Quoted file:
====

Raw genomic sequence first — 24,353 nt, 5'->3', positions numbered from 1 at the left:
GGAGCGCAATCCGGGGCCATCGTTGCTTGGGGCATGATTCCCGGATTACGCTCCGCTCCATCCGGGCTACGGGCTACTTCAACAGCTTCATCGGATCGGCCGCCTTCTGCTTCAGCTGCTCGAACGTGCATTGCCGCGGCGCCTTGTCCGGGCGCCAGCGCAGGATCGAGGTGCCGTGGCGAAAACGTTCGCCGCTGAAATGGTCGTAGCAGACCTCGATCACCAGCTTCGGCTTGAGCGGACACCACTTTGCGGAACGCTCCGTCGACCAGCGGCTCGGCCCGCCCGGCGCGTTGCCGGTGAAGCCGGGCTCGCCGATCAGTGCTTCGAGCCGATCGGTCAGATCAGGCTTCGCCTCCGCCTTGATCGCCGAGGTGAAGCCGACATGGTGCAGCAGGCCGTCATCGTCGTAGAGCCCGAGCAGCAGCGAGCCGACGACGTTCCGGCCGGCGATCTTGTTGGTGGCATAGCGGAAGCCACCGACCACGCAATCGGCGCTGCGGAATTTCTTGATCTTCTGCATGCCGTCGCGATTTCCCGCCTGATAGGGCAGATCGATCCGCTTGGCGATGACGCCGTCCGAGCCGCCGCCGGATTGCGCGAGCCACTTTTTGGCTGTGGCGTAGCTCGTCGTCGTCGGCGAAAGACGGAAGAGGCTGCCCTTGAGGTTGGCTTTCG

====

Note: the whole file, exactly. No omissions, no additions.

Raw genomic sequence first — 24,353 nt, 5'->3', positions numbered from 1 at the left:
GGAGCGCAATCCGGGGCCATCGTTGCTTGGGGCATGATTCCCGGATTACGCTCCGCTCCATCCGGGCTACGGGCTACTTCAACAGCTTCATCGGATCGGCCGCCTTCTGCTTCAGCTGCTCGAACGTGCATTGCCGCGGCGCCTTGTCCGGGCGCCAGCGCAGGATCGAGGTGCCGTGGCGAAAACGTTCGCCGCTGAAATGGTCGTAGCAGACCTCGATCACCAGCTTCGGCTTGAGCGGACACCACTTTGCGGAACGCTCCGTCGACCAGCGGCTCGGCCCGCCCGGCGCGTTGCCGGTGAAGCCGGGCTCGCCGATCAGTGCTTCGAGCCGATCGGTCAGATCAGGCTTCGCCTCCGCCTTGATCGCCGAGGTGAAGCCGACATGGTGCAGCAGGCCGTCATCGTCGTAGAGCCCGAGCAGCAGCGAGCCGACGACGTTCCGGCCGGCGATCTTGTTGGTGGCATAGCGGAAGCCACCGACCACGCAATCGGCGCTGCGGAATTTCTTGATCTTCTGCATGCCGTCGCGATTTCCCGCCTGATAGGGCAGATCGATCCGCTTGGCGATGACGCCGTCCGAGCCGCCGCCGGATTGCGCGAGCCACTTTTTGGCTGTGGCGTAGCTCGTCGTCGTCGGCGAAAGACGGAAGAGGCTGCCCTTGAGGTTGGCTTTCG